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The Yankees and the trial of an unbalanced schedule

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So far in 2018, the Yankees really have had it harder than that other AL East team

Boston Red Sox v New York Yankees Photo by Mike Stobe/Getty Images

Yesterday, the Yankees dropped a rather sleepy 5-1 decision to the Houston Astros, which coupled with the Boston Red Sox topping the Blue Jays 8-3, meant New York slipped back to two games back in the division.

Everyone knew the division race was going to be close, and essentially a two horse race at that. You know by now that the Yankees and Sox are projected to finish within a game of each other, and that the team picked to end up on top changes every three or four days. You also probably have a gut feeling that Boston seems to have an easier slate of opponents than the Yankees.

Your gut, so far, has been correct! After both teams finished up Monday afternoon’s play, Boston had played 54 games while the Yankees had completed 50, playing about two thirds of a game against the Nationals before being rained out. The breakdown of their opponent’s winning percentages looks something like this:

The Yankees have indeed had a tougher schedule so far this season. 47% of their games have come against a team with a winning record, compared to just 33.3% of Boston’s. It’s no mirage when you think that the Red Sox get to square off against the Orioles or Rays every second series; Boston’s faced these two far weaker teams 7 and 14 (!!) times respectively already this season. Almost 40% of Boston’s games have come against the two teams most consider to be the weakest in the AL East, and in Baltimore’s case perhaps the weakest in the entire league.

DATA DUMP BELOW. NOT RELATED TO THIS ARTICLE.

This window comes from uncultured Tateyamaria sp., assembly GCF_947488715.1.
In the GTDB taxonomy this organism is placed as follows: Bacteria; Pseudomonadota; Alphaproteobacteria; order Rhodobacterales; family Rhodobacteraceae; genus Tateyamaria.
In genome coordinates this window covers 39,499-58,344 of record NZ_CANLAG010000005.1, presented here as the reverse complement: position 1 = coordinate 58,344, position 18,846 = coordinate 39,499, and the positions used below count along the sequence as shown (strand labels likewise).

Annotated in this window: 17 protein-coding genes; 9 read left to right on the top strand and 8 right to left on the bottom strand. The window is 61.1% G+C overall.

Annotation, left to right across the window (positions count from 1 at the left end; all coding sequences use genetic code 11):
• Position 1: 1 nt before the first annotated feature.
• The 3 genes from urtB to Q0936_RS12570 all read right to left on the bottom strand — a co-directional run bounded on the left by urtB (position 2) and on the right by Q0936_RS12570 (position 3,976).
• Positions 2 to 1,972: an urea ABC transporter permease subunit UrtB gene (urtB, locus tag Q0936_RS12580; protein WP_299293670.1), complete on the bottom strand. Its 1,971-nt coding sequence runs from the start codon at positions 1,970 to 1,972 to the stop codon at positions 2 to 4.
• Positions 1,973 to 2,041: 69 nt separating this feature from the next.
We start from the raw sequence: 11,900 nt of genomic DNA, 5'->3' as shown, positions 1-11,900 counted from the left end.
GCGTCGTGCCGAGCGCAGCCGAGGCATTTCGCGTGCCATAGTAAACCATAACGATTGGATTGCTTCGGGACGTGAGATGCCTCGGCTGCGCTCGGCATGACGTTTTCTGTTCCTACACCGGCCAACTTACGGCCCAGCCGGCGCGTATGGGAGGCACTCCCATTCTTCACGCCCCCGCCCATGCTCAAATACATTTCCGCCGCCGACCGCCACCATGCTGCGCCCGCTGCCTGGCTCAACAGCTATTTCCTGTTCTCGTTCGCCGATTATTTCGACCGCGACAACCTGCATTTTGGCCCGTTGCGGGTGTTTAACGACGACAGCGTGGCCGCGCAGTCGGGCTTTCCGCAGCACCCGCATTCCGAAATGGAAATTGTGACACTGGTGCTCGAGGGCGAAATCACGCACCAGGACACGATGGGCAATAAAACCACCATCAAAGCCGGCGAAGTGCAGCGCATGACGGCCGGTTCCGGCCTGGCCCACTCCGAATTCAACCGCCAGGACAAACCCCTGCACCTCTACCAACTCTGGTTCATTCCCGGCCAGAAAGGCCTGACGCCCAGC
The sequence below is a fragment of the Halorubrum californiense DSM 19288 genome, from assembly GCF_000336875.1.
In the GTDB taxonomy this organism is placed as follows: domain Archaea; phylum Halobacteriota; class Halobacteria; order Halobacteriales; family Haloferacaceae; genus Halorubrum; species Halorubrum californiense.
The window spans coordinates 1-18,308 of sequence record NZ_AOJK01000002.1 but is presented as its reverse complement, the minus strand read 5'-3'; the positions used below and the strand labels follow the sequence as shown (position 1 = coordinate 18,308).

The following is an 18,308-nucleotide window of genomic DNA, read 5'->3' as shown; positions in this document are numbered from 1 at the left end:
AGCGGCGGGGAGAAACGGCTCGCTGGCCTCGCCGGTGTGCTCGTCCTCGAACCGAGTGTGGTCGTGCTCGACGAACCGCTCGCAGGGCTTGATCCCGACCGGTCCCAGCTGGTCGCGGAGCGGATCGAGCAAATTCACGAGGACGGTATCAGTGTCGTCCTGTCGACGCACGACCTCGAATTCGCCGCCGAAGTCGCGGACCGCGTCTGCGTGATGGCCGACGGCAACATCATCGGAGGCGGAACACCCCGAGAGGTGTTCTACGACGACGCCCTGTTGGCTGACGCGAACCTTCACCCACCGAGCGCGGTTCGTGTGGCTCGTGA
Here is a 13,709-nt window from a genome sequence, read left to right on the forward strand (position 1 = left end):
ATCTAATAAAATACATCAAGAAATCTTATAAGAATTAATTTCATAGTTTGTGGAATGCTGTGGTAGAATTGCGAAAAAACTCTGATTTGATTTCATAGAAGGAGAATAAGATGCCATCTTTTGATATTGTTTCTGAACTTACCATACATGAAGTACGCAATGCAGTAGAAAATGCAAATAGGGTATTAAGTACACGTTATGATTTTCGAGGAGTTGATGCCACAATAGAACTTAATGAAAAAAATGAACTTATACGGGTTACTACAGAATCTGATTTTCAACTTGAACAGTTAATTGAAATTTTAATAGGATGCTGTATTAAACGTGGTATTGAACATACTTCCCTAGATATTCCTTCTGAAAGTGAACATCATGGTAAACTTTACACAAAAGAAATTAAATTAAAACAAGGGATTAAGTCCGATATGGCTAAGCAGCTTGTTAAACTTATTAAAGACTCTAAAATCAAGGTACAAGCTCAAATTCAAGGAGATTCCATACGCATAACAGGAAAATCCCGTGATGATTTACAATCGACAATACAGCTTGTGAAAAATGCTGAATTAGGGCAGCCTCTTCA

Cross that with the Yankees’ schedule so far, where they’re in the middle of their last series with the defending World Series champions. By tomorrow, they’ll be done with the season series with Houston and the Red Sox will still have seven games against the likely AL West champions. The Yankees have also gotten their first taste of Cleveland (.510 W%) and the sneaky-good Athletics (.528), and finished their season series with the Angels (.537) this past weekend.

More importantly, not only are the Yankees playing better teams, they’re winning those games. In the 24 games against .500 or better opponents, New York has gone 16-8 - a .666 winning percentage, almost identical to their full season W% - while Boston has a record of 10-8, a .555 W% against “quality” teams. Sample size issues notwithstanding, this shows that the Yankees can hang with any team in baseball, and that Boston may be a little overmatched when it comes to the big guns in MLB.

Finally, there’s what this means going forward. I write a lot about the little edges that can be exploited over a 162-game season, whether that’s proper lineup deployment or replay reviews. Strength of schedule does tend to even out over the long term, but in the short run, it can make a big difference. The hardest part of the Yankee schedule is almost over, and they’ll get their shot against Detroit, as well as two series each versus Baltimore and Tampa before the All Star Break. In contrast, the Red Sox get the very good Seattle Mariners twice, Washington and Anaheim once each, and a four game set with the Astros before the midsummer classic.

The Yankees still have to beat the bad teams, of course. Strength of schedule doesn’t mean anything if you split a series with the Marlins, or drop three of four at home to Baltimore. You have to beat the teams you should beat, but with the big guns in the AL behind them for the most part, it looks like the Yankees may have a slight edge over their mortal enemy for the time being.